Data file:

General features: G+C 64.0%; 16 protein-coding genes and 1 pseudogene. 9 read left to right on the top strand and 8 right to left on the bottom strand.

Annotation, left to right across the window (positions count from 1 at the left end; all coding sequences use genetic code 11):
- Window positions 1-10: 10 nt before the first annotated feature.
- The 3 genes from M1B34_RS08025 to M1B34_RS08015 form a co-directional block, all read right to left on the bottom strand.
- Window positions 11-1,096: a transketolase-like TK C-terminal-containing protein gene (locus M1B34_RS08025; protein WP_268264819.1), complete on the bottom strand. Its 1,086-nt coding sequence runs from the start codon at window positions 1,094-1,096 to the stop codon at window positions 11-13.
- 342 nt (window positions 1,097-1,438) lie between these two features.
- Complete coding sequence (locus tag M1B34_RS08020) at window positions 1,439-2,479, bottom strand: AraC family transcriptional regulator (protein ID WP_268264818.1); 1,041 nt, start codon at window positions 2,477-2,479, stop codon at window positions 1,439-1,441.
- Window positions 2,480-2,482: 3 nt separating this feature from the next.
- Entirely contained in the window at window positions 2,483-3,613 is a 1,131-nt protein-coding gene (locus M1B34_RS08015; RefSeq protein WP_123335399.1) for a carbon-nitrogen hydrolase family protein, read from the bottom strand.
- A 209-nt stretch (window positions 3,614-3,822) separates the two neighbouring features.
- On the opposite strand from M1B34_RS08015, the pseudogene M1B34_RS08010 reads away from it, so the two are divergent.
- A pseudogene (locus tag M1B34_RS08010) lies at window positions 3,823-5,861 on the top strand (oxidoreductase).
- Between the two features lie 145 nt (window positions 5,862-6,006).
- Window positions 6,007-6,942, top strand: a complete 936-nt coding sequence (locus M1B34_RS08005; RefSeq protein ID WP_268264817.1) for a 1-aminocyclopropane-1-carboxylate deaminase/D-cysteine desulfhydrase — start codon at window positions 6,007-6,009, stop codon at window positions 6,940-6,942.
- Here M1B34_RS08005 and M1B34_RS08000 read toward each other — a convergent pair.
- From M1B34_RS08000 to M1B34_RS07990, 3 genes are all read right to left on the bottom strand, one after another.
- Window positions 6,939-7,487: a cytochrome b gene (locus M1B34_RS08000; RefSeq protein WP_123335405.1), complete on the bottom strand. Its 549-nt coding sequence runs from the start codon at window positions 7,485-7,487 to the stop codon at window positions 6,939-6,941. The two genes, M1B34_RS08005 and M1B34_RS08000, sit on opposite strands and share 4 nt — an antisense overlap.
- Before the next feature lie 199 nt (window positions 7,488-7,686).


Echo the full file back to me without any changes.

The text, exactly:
General features: G+C 64.0%; 16 protein-coding genes and 1 pseudogene. 9 read left to right on the top strand and 8 right to left on the bottom strand.

Annotation, left to right across the window (positions count from 1 at the left end; all coding sequences use genetic code 11):
- Window positions 1-10: 10 nt before the first annotated feature.
- The 3 genes from M1B34_RS08025 to M1B34_RS08015 form a co-directional block, all read right to left on the bottom strand.
- Window positions 11-1,096: a transketolase-like TK C-terminal-containing protein gene (locus M1B34_RS08025; protein WP_268264819.1), complete on the bottom strand. Its 1,086-nt coding sequence runs from the start codon at window positions 1,094-1,096 to the stop codon at window positions 11-13.
- 342 nt (window positions 1,097-1,438) lie between these two features.
- Complete coding sequence (locus tag M1B34_RS08020) at window positions 1,439-2,479, bottom strand: AraC family transcriptional regulator (protein ID WP_268264818.1); 1,041 nt, start codon at window positions 2,477-2,479, stop codon at window positions 1,439-1,441.
- Window positions 2,480-2,482: 3 nt separating this feature from the next.
- Entirely contained in the window at window positions 2,483-3,613 is a 1,131-nt protein-coding gene (locus M1B34_RS08015; RefSeq protein WP_123335399.1) for a carbon-nitrogen hydrolase family protein, read from the bottom strand.
- A 209-nt stretch (window positions 3,614-3,822) separates the two neighbouring features.
- On the opposite strand from M1B34_RS08015, the pseudogene M1B34_RS08010 reads away from it, so the two are divergent.
- A pseudogene (locus tag M1B34_RS08010) lies at window positions 3,823-5,861 on the top strand (oxidoreductase).
- Between the two features lie 145 nt (window positions 5,862-6,006).
- Window positions 6,007-6,942, top strand: a complete 936-nt coding sequence (locus M1B34_RS08005; RefSeq protein ID WP_268264817.1) for a 1-aminocyclopropane-1-carboxylate deaminase/D-cysteine desulfhydrase — start codon at window positions 6,007-6,009, stop codon at window positions 6,940-6,942.
- Here M1B34_RS08005 and M1B34_RS08000 read toward each other — a convergent pair.
- From M1B34_RS08000 to M1B34_RS07990, 3 genes are all read right to left on the bottom strand, one after another.
- Window positions 6,939-7,487: a cytochrome b gene (locus M1B34_RS08000; RefSeq protein WP_123335405.1), complete on the bottom strand. Its 549-nt coding sequence runs from the start codon at window positions 7,485-7,487 to the stop codon at window positions 6,939-6,941. The two genes, M1B34_RS08005 and M1B34_RS08000, sit on opposite strands and share 4 nt — an antisense overlap.
- Before the next feature lie 199 nt (window positions 7,488-7,686).